Endometriosis: a hidden and misunderstood condition

By Brabners LLP

29 Mar 2022

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Endometriosis is not particularly well known or understood and remains without a cure.  Nevertheless, the charity Endometriosis UK reports that around 1.5 million women and those assigned female at birth are currently living with the condition. Statistics from the charity also alarmingly suggest that it takes an average of eight years for an individual suffering from endometriosis to receive a diagnosis.

Individuals will often present at their GP surgery, A&E or other medical centres with severe symptoms that go undiagnosed and/or misdiagnosed. This can cause further difficulties for employees who may not be able to identify the cause of their symptoms and struggle to explain this to their employers as a result.

It is therefore easy to see how these circumstances could cause difficulties for employers with employees who may be suffering from this condition and, so, a cautionary approach to those experiencing its symptoms may well be warranted.

What is Endometriosis?

Endometriosis is an often painful condition where tissue, similar to the lining of the womb, starts to grow in other places in the body such as the ovaries, fallopian tubes, bowel and lungs. The condition can affect those with female reproductive organs of any age.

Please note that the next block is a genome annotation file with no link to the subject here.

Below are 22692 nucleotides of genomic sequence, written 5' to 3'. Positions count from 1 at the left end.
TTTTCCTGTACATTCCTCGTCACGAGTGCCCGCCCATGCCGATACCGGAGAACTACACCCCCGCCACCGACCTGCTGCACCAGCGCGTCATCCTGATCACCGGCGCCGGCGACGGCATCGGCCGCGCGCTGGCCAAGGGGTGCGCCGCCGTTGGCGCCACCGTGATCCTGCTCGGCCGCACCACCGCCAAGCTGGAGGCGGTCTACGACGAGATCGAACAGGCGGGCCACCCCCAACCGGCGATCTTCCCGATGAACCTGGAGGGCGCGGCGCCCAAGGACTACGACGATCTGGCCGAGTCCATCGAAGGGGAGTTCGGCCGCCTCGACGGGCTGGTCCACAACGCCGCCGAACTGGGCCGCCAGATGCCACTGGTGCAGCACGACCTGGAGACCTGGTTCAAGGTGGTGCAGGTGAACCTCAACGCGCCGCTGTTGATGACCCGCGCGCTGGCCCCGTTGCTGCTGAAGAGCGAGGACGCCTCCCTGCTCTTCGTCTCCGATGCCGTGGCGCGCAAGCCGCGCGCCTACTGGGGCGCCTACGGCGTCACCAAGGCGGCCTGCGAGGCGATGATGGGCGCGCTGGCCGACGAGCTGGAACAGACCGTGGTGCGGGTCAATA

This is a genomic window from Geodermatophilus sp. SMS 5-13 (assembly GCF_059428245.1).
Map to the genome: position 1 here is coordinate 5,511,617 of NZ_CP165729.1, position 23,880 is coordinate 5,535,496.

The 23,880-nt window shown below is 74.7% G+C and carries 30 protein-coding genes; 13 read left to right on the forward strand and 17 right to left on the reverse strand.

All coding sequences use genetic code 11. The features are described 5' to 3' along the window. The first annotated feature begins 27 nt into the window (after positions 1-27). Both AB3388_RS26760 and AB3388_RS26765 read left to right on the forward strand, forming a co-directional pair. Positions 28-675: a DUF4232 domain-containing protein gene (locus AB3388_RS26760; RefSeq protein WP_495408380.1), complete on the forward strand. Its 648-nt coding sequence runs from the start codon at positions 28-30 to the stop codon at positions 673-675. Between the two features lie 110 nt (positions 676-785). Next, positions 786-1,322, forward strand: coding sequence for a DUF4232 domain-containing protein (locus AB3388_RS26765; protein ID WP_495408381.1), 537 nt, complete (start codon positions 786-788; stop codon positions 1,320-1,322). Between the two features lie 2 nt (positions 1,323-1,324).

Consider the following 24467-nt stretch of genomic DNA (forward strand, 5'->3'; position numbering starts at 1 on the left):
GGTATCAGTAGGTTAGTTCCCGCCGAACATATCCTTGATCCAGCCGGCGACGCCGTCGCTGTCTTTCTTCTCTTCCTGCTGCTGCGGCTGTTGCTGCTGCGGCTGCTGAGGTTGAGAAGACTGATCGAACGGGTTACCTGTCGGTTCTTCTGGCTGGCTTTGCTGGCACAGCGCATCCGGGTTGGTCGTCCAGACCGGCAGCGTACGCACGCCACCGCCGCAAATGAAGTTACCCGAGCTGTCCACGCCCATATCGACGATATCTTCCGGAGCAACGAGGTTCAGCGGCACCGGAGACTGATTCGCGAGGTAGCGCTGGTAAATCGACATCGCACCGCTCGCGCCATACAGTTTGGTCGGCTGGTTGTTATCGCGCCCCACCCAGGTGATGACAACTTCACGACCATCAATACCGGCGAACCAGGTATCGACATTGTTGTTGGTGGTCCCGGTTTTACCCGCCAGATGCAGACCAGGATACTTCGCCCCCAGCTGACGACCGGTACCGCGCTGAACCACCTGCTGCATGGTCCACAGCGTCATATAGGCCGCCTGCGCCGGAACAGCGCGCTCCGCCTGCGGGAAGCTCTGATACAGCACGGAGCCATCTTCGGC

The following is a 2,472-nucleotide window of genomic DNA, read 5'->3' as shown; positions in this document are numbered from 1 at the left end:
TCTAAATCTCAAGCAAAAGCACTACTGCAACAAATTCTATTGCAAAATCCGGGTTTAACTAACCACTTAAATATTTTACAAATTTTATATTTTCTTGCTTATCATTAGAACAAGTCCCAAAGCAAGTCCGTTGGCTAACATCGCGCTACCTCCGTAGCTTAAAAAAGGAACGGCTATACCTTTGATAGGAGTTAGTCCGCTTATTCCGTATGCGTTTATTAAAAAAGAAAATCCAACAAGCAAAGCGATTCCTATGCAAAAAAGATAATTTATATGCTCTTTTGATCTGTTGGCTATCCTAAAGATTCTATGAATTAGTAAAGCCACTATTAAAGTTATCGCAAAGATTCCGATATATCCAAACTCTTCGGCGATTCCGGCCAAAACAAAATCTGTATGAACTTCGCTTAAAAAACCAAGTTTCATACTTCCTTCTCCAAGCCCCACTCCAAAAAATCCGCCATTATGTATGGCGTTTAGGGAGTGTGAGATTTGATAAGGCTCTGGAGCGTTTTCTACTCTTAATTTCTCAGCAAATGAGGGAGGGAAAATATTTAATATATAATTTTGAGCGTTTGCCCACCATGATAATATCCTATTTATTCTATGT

There is currently no cure for endometriosis. It is a long-term condition which can have significant impact on the individual’s life, both in the workplace and personally, given the severity of symptoms it can cause.

Symptoms of Endometriosis

The impact of endometriosis varies from person to person. Some women are affected badly whilst others may experience no symptoms. The primary symptoms of endometriosis can include:

Chronic pelvic pain. Severe period pain that stops a person carrying out their normal activities. Heavy bleeding. Nausea, difficulty passing urine and emptying bowels. Pain during or after sex. Fertility issues. Fatigue. Depression/anxiety. Stomach distention/pressure. Difficulty fulfilling work and social commitments. Suicidal thoughts.

Given that other organs in the body can also be affected, the condition can lead to further complications. For example, deep infiltrating endometriosis can require the removal of organs such as the fallopian tubes and part of the bowel.

Common misconceptions

Whilst there is no cure for endometriosis, there is a lot of misinformation available about the condition. Most commonly, it has been suggested that pregnancy and/or hysterectomy will alleviate the symptoms. Whilst there may be some benefits to these options, these are not cures and it is important to note that, as a condition with somewhat limited awareness and understanding, it is easy to rely upon inaccurate information.

Employers should, therefore, be extremely careful drawing their own conclusions and instead seek medical advice in order to understand the position of each individual.

What legal protections are afforded to employees suffering with endometriosis?

It is important to note that whilst endometriosis itself is not an automatic disability, this condition could certainly satisfy the definition of “disability” under the Equality Act 2010. As with many disabilities, the impact of the condition needs to be assessed on an individual basis; taking into account the impact it has on any given individual.